Zocor losing patent protection
Merck and Pfizer stand to lose billions in sales as two of their biggest drugs, Zocor and Zoloft, go off patent.
NEW YORK (CNNMoney.com) - Two of the biggest blockbuster drugs from the two biggest drugmakers in America are losing patent protection this month, setting the stage for a multi-billion dollar sales vacuum.
The two Zs - Zocor from Merck and Zoloft from Pfizer - are among the most recognizable names in Big Pharma. Merck's patent for Zocor, a cholesterol-cutting drug that totaled $4.4 billion in 2005 sales, expires Friday.
Pfizer's antidepressant Zoloft, with $3.3 billion in 2005 sales, loses patent protection next week, on June 30.
But analysts don't expect to see a big dip in the stock price for either company. Since both Merck and Pfizer have had many years to prepare for these patent expirations, the impending loss of sales is already baked into their stocks, analysts say.
To appease investors and take some of the sting out of this impending sales vacuum, Pfizer and Merck have both launched multi-billion dollar cost-cutting efforts and have begun courting biotechs in their effort to boost their new-drug pipelines.
When a brand name drug loses its patent, both the price of the drug and the dollar value of its sales each tend to drop about 80 percent over the next year, as competition opens to a host of generic drugmakers.
The original drugmakers often continue to produce the branded drugs regardless, because hundreds of millions of dollars in annual sales can still be gleaned from patients who prefer the brand name. But the real winners are patients and insurers, who pay much lower prices.
Simvastatin, the generic form of Zocor, will be produced by Teva Pharmaceuticals (up $0.82 to $32.07, Charts), the Israel-based market leader in generic drugs, and Ranbaxy Labs of India. On Friday, the Food and Drug Administration approved generic versions of Zocor from these two companies. As determined in patient litigation, they will be permitted to produce the drug for six months before the market opens up to other manufacturers. Teva will produce the generic through its subsidiary Ivax.
Swiss drug giant Novartis (up $0.51 to $52.80, Charts) tried to get into the action earlier by requesting a temporary restraining order against Teva and Ranbaxy, but a U.S. District Court judge in Washington shot down the request Friday.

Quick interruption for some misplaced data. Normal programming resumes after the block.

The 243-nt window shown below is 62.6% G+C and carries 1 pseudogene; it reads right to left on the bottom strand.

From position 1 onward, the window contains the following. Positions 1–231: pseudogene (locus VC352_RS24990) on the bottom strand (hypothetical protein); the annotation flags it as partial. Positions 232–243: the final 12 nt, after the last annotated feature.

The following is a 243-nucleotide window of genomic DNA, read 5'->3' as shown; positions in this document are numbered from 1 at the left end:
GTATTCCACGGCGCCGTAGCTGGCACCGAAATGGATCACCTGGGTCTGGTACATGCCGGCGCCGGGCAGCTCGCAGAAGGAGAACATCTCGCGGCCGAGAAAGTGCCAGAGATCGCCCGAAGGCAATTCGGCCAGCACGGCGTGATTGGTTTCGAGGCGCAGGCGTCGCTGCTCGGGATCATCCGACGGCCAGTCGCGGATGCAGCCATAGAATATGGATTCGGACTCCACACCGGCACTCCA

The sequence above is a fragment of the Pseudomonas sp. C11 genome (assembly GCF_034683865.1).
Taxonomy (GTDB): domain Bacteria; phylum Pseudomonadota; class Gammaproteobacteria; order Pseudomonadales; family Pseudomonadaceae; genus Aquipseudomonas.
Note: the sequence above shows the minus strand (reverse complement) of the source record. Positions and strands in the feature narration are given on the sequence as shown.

"We are disappointed that our request for a temporary restraint order was denied, which now limits the generic market for simvastatin to two companies," said Kurt Leidner, spokesman for the Novartis unit Sandoz, the intended producer of simvastatin.
Generally, for the first six months after a patent expires, only one drug maker is allowed to produce the generic version in addition to the original manufacturer. But in this unusual case, Teva and Ranbaxy have both been permitted to produce simvastatin.
The FDA insists that generics work identically to brand-names. Nonetheless, some patients will never believe that generic simvastatin is the same as Zocor, or that generic sertraline is the same as Zoloft. Direct-to-consumer advertising and brand-name recognition all play a role in this kind of product loyalty.
Also, Big Pharma can continue to make money by introducing spin-offs of their branded drugs with tweaked indications, adding suffixes like XR (like the Wyeth antidepressant EffexorXR) or XL (as in the Forest Labs' antidepressant WellbutrinXL) to the original name to reflect an improvement.
In these patent-protected "extended release" versions, for instance, the new drugs can be taken less often than the original one, so they're marketed as being more convenient than their generic competitors. This allows the brand-name drugmakers to maintain some of their sales in the face of generic competition.
Jon LeCroy, analyst for Natexis Bleichroeder, said that Pfizer's Zoloft sales will be "decimated" by generic competition, but that this won't come as a surprise to investors. But Merck is still expected to aggressively market Zocor against the generic versions that Teva and Ranbaxy are preparing.
In addition, Merck spokeswoman Janet Skidmore said that its combination drug Vytorin, comprised of Zocor and Schering-Plough's (up $0.01 to $19.18, Charts) Zetia, should help it maintain a competitive edge in the cholesterol market. The two partners produce and market the drug through a separate company, Merck/Schering-Plough Pharmaceuticals.
Zocor's patent loss may also threaten sales of Pfizer's Lipitor, another cholesterol-cutting drug which could face competition from generic Zocor. Lipitor is the world's top-selling drug with $12.2 billion in 2005 sales.
"The managed care plans are already encouraging people to use Zocor over Lipitor," said LeCroy, though he added that the issue is complex and it's difficult to project what will happen with Lipitor sales.
Pfizer, and also some analysts, have insisted that Lipitor is not interchangeable with competing products like Zocor. Pfizer is also looking to defend this space by testing Lipitor, which lowers LDL or "bad" cholesterol, in combination with the experimental drug torcetrapib, which appears to raise HDL, or "good" cholesterol. According to some analysts, this combination could add billions of dollars in potential sales, if the tests are successful and the drug is FDA-approved.
LeCroy does not own shares of Pfizer or Merck stock.